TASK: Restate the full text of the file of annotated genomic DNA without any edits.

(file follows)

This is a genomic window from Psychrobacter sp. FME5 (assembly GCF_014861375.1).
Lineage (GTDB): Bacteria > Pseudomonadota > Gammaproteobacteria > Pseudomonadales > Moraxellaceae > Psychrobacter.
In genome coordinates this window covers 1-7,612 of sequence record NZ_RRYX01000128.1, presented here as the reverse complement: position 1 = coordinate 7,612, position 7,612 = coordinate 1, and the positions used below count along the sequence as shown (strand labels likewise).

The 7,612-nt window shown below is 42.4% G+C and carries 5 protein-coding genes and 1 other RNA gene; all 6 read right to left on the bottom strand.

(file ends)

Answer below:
This is a genomic window from Psychrobacter sp. FME5 (assembly GCF_014861375.1).
Lineage (GTDB): Bacteria > Pseudomonadota > Gammaproteobacteria > Pseudomonadales > Moraxellaceae > Psychrobacter.
In genome coordinates this window covers 1-7,612 of sequence record NZ_RRYX01000128.1, presented here as the reverse complement: position 1 = coordinate 7,612, position 7,612 = coordinate 1, and the positions used below count along the sequence as shown (strand labels likewise).

The 7,612-nt window shown below is 42.4% G+C and carries 5 protein-coding genes and 1 other RNA gene; all 6 read right to left on the bottom strand.